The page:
A sustainable system is not necessarily a high-quality one, but it could be. We could, for example, “survive” on the desperate edge, as the remnants in a self-fouled and deteriorating environment. Why won’t a future sustainable system be just another industrial model of mass efficiency and throughput? Perhaps the incompatible outcomes are a choice between the sometimes nearly invisible civilizing aspects of culture nurturing respect, equality, and cooperation on one hand, and the greed and self-indulgences undermining social tolerance, empathy, and cooperation that ends up promoting violence and dehumanization. The human heritage is subtle, indestructible, and worth nurturing if we want that hospitable sustainable system. But, assuming that a kind of social osmosis will be sufficient to sustain justice and fairness is wrongheaded and dismisses the historical examples. A new cultural narrative is needed to override the maladaptive dissonance preventing formation of sustainable systems. This narrative will be anchored in personal initiatives, incorporates an appreciation of our evolved heritage, and is informed by intentional social learning within groups and occasional social punishment.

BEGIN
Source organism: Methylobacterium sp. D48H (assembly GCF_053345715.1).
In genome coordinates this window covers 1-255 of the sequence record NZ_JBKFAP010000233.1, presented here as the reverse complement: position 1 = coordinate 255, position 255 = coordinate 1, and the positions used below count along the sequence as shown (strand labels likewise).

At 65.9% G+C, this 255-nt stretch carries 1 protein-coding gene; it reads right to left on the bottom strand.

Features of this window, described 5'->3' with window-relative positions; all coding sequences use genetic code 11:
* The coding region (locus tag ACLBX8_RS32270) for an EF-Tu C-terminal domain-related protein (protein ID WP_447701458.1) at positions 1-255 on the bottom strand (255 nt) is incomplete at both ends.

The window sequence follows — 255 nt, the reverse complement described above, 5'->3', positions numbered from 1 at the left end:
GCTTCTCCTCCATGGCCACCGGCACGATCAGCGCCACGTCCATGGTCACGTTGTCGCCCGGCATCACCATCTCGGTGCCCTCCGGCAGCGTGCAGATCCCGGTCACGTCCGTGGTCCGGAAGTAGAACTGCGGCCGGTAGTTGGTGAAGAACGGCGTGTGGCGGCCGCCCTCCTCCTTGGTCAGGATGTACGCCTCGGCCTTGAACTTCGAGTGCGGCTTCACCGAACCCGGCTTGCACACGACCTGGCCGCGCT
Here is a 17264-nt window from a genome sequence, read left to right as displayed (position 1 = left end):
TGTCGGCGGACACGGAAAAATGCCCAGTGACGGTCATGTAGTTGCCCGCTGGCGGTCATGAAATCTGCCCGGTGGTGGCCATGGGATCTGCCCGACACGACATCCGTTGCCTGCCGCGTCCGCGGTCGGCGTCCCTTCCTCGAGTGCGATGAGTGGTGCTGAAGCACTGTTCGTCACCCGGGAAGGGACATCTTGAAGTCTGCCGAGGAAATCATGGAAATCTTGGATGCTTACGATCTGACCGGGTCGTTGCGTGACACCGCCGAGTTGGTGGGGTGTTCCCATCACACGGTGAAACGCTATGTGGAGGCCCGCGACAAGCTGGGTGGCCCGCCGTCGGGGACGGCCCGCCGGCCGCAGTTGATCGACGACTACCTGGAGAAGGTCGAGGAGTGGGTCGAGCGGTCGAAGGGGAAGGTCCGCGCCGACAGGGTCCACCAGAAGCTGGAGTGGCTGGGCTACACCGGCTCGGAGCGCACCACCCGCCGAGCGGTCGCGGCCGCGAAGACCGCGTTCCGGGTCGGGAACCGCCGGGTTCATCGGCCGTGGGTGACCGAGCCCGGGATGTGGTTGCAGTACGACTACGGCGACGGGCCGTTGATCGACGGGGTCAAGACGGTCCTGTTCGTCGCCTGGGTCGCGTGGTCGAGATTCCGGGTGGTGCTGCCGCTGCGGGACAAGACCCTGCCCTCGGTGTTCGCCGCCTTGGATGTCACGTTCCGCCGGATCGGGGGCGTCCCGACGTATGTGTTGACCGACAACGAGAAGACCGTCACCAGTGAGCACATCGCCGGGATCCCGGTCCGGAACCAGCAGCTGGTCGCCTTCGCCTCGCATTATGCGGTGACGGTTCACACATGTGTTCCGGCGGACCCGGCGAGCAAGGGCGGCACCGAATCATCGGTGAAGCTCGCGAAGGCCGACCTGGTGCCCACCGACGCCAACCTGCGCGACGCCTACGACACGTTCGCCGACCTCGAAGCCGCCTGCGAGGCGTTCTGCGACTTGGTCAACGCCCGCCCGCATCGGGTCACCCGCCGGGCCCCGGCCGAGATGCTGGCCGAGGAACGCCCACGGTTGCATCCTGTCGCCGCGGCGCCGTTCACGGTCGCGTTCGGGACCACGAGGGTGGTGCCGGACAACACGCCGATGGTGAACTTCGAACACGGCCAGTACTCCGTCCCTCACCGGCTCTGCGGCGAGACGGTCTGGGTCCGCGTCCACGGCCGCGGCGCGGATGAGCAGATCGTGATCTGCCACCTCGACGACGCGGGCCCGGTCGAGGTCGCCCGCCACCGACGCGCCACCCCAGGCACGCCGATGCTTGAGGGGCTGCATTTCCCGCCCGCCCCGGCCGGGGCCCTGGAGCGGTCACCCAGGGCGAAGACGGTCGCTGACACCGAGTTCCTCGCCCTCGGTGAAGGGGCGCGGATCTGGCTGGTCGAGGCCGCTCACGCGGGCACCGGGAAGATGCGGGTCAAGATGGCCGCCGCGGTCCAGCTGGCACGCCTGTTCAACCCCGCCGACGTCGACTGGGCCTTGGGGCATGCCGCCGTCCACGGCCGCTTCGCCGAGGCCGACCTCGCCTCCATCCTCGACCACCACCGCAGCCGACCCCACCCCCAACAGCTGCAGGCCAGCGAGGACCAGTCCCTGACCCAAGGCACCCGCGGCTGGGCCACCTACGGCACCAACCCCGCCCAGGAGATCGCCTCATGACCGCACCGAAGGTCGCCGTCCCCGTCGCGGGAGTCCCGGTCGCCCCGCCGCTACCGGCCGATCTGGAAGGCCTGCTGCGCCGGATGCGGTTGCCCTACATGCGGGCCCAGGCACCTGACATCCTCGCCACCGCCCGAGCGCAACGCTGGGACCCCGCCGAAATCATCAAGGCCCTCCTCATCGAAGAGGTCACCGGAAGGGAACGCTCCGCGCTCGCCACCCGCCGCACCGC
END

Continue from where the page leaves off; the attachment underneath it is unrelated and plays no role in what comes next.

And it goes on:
Turner, R. (2012). Sustainability: More About The Toolmaker Than The Tools. https://doi.org/DOI 10.1007/978-1-4614-3188-6_20